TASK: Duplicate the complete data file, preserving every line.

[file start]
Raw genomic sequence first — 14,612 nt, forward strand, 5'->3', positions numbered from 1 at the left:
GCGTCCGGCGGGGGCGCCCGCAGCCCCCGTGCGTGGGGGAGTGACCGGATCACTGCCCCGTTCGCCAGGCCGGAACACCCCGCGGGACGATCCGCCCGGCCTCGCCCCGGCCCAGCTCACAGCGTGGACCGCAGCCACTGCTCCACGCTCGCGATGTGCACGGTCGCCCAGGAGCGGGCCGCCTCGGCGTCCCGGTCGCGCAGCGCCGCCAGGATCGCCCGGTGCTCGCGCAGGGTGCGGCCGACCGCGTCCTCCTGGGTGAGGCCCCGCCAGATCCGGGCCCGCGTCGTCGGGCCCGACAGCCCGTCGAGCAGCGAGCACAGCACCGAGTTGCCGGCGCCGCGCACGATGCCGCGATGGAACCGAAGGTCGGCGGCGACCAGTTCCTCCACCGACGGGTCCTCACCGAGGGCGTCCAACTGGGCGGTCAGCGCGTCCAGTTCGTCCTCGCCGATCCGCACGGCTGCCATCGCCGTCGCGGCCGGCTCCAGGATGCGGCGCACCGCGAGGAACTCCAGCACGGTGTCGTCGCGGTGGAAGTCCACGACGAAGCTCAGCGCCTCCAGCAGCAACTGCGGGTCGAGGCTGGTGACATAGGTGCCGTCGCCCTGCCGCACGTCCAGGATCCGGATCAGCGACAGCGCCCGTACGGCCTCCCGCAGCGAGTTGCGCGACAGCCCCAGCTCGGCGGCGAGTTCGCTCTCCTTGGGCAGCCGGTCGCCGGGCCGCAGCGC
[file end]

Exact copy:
Raw genomic sequence first — 14,612 nt, forward strand, 5'->3', positions numbered from 1 at the left:
GCGTCCGGCGGGGGCGCCCGCAGCCCCCGTGCGTGGGGGAGTGACCGGATCACTGCCCCGTTCGCCAGGCCGGAACACCCCGCGGGACGATCCGCCCGGCCTCGCCCCGGCCCAGCTCACAGCGTGGACCGCAGCCACTGCTCCACGCTCGCGATGTGCACGGTCGCCCAGGAGCGGGCCGCCTCGGCGTCCCGGTCGCGCAGCGCCGCCAGGATCGCCCGGTGCTCGCGCAGGGTGCGGCCGACCGCGTCCTCCTGGGTGAGGCCCCGCCAGATCCGGGCCCGCGTCGTCGGGCCCGACAGCCCGTCGAGCAGCGAGCACAGCACCGAGTTGCCGGCGCCGCGCACGATGCCGCGATGGAACCGAAGGTCGGCGGCGACCAGTTCCTCCACCGACGGGTCCTCACCGAGGGCGTCCAACTGGGCGGTCAGCGCGTCCAGTTCGTCCTCGCCGATCCGCACGGCTGCCATCGCCGTCGCGGCCGGCTCCAGGATGCGGCGCACCGCGAGGAACTCCAGCACGGTGTCGTCGCGGTGGAAGTCCACGACGAAGCTCAGCGCCTCCAGCAGCAACTGCGGGTCGAGGCTGGTGACATAGGTGCCGTCGCCCTGCCGCACGTCCAGGATCCGGATCAGCGACAGCGCCCGTACGGCCTCCCGCAGCGAGTTGCGCGACAGCCCCAGCTCGGCGGCGAGTTCGCTCTCCTTGGGCAGCCGGTCGCCGGGCCGCAGCGC